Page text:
Toilet and laundry room
Going to the toilet should be as easy as possible. Potty risers and armrests on both sides of the potty (potty risers with armrests) are helpful. If there is a lot of space from the door to the toilet bowl, you could also have armrests on the walls. The washroom is one of the most dangerous places to fall, as the tub and floors are wet and slippery. Usually, the bathroom is small, leaving little space to move freely. For safe movement, cover the floors and the bottom of the bath with rough material, handrails on the walls also facilitate movement. It is safe to wash yourself in the bath or shower while sitting on the shower chair. It is convenient to handle the long-handled brush and the handle instead of the tap buttons. Slippery soap can be put inside a wash glove. To avoid scalding, the hot water could be adjusted lower. Brushing your teeth is made easier by an electric toothbrush and an electric shaver.
Fastening and unfastening buttons, laces and hooks, as well as getting hands in cuffs or putting on socks, can be a problem when getting dressed. Choose clothes that are easy to put on and take off, as well as shoes that are easy to handle. For example, blouses and jackets that open in the front are more comfortable than those that go over the head. Buckles and snaps are easier to fasten than buttons, hooks and ribbons. To facilitate dressing, a button hook and a shoe spoon can be used, larger loops or rings can be put on the locks. Allow enough time to get dressed.
Housework should be made as easy as possible for yourself. Use tools that do not require bending over: long-handled brushes, shovels and window cleaning sponges and light vacuum cleaners. If possible, do major chores in the morning hours of a business day so that you can feel free and rest on the weekend.
In the kitchen, it is important to place cooking utensils at a comfortable height. Coffee should be near the coffee maker, pots, pans, ladles near the stove, etc. If there is room on the wall, you can hang many things on hooks. Plan the room so that there is more room for movement and turning in the stove-faucet-refrigerator area. If possible, the microwave should be used more so that there is no risk of burning. If the dining table is in another room, use a serving table. Electric tools are a great help when making food: cutters, mixers, grinders, etc.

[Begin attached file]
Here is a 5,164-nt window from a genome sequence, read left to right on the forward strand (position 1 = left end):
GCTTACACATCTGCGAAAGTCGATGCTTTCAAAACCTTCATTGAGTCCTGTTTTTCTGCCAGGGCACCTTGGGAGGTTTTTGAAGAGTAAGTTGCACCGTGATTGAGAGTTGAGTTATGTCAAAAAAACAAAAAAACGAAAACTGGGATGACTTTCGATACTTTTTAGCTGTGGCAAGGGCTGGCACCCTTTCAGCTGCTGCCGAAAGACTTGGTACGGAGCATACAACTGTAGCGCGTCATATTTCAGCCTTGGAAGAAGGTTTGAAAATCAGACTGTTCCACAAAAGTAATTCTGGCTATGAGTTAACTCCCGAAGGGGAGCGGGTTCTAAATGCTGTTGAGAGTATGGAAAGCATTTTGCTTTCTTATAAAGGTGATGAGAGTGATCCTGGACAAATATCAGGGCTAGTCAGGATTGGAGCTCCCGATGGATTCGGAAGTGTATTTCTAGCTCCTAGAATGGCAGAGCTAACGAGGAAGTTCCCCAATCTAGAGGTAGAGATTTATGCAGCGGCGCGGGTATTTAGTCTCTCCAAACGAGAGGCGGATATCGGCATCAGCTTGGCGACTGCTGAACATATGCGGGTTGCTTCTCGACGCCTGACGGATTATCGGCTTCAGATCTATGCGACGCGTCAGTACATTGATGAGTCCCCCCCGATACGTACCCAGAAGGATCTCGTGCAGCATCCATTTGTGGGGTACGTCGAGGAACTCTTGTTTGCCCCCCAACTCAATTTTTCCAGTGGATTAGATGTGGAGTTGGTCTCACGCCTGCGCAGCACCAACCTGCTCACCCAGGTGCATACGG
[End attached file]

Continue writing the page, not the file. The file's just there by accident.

When recommending, you must definitely look at the stage of Parkinson’s disease, because depending on it, different aids are needed:
- Aids for movement to maintain balance (rollers, canes with multiple points of support, support frame with a step – intensifies the cooperation of arms and legs)
- Aids for dressing (sock pullers, shoe spoons, buttonholes)
- For eating (cups with a spout, special cutlery)
- For food preparation (can openers)
- Potty chairs next to the bed to make it more comfortable at night
- Toilet seat raiser
- Install armrests in the household
- Sheets for independent turning in bed, sliding sheets (RoMedic)
- Bathroom accessories (benches, seats, hair washer, etc.)
- Writing aids
- Orthotics if necessary
- Means to prevent bedsores
- Definitely aids for training
- Big fit balls, train balance very well
- Balance cushions for sitting, as well as balance training
- Balls for throwing, catching, coordination training
- For example, an adjustable armchair